Coconut flour is an allergen-friendly flour alternative that is rising in popularity. This fine, soft powder is suitable for those following a gluten-free or grain-free diet.
Coconut flour has an impressive nutritional profile, so may offer health benefits when enjoyed as part of a balanced diet. Add it to baked goods and smoothies or use it as a thickening agent in soups or stews. The possibilities are endless!
This guide will explain how coconut flour is made and what health benefits it could provide if you choose to include it in your diet.
What is Coconut Flour?
Coconut flour is made from the meat inside of a coconut. Coconuts grow on palm trees, in tropical climates. The coconut is harvested, then the meat of the coconut is separated from the liquid. It is then baked in an oven to remove moisture and the process is finished by grinding the coconut solids into a fine powder.
The flour retains the slight taste and aroma of coconut, so it works best in recipes where a hint of coconut will add to the party!
Coconut Flour Nutrition
When compared to wheat flour, coconut flour is higher in fiber, fat, and protein. Although regular coconut is high in saturated fat, the processes that coconut undergoes remove most of it from the flour.
A typical ¼ cup serving of coconut flour typically contains:
- Calories - 120 kcal
- Carbs - 18 grams
- Sugar - 6 grams
- Fiber - 10 grams
- Protein - 6 grams
- Fat - 3 grams
- Iron - 11% of the Daily Value
- Potassium -13% of the Daily Value
This diverse nutritional profile contains high amounts of two minerals, iron, and potassium. Using coconut flour is an excellent and convenient way to obtain more of these minerals.
Coconut Flour Benefits
- Gluten-free - coconut flour is a great alternative for those struggling with gluten intolerances, as it is completely gluten-free.
- May support heart health - a study has suggested that eating 15 to 25 grams of coconut fiber a day can help lower total blood cholesterol by 11%, and LDL by up to 9%. Including a serving of coconut fiber in your diet may help to promote lower blood pressure.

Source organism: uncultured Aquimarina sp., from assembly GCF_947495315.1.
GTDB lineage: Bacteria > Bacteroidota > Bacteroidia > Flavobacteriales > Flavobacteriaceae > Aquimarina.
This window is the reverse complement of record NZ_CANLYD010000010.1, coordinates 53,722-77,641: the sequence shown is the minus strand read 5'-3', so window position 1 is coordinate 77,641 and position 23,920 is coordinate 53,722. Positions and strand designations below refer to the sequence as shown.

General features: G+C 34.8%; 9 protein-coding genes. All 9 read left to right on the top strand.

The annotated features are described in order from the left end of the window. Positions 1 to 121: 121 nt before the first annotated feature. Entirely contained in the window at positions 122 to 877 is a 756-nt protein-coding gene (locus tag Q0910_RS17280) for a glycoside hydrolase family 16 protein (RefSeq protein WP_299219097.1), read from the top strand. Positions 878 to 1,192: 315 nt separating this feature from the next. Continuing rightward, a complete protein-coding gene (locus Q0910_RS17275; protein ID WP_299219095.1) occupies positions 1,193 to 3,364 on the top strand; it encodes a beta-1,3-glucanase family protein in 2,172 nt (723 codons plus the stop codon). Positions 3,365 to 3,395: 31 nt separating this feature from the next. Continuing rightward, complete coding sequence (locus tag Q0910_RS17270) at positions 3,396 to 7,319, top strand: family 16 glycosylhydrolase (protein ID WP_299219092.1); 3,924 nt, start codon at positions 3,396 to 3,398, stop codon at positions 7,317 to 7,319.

- A source of protein - around 20% of coconut flour is protein, meaning that adding it to baked goods will help contribute towards your daily recommended amount, and may also promote satiety. Adding coconut flour to your diet may also, therefore, help with weight loss. Its higher protein and fiber promote a fuller feeling than typical wheat products.
- High in fiber - coconut flour is largely indigestible and can promote a healthier gut. It is important for gut health as it keeps food moving through the digestive tract, potentially preventing constipation. Increasing your fiber intake can also promote a healthier gut by encouraging the growth of ‘good’ bacteria.
- Antioxidant - research has suggested that coconut flour has antioxidant properties, and can help protect against toxins
Cooking With Coconut Flour
When cooking with coconut flour, it is important to keep in mind that it doesn’t behave like conventional flour. Ordinary flours consist primarily of starch, which absorbs water and binds to proteins differently than coconut flour.
Coconut flour, whilst being starch-free, does contain carbohydrates and fiber. This means that coconut flour tends to absorb lots of moisture when used in baking, and recipes need to account for this if they contain coconut flour.
This quality means it is best to limit how much coconut flour is used in a recipe to around 20-25%, if used in greater quantities it can absorb too much water and result in dry baked goods.
For the best results, pick recipes that already use coconut flour and account for this, rather than trying to substitute coconut flour into regular recipes.
Uses of Coconut Flour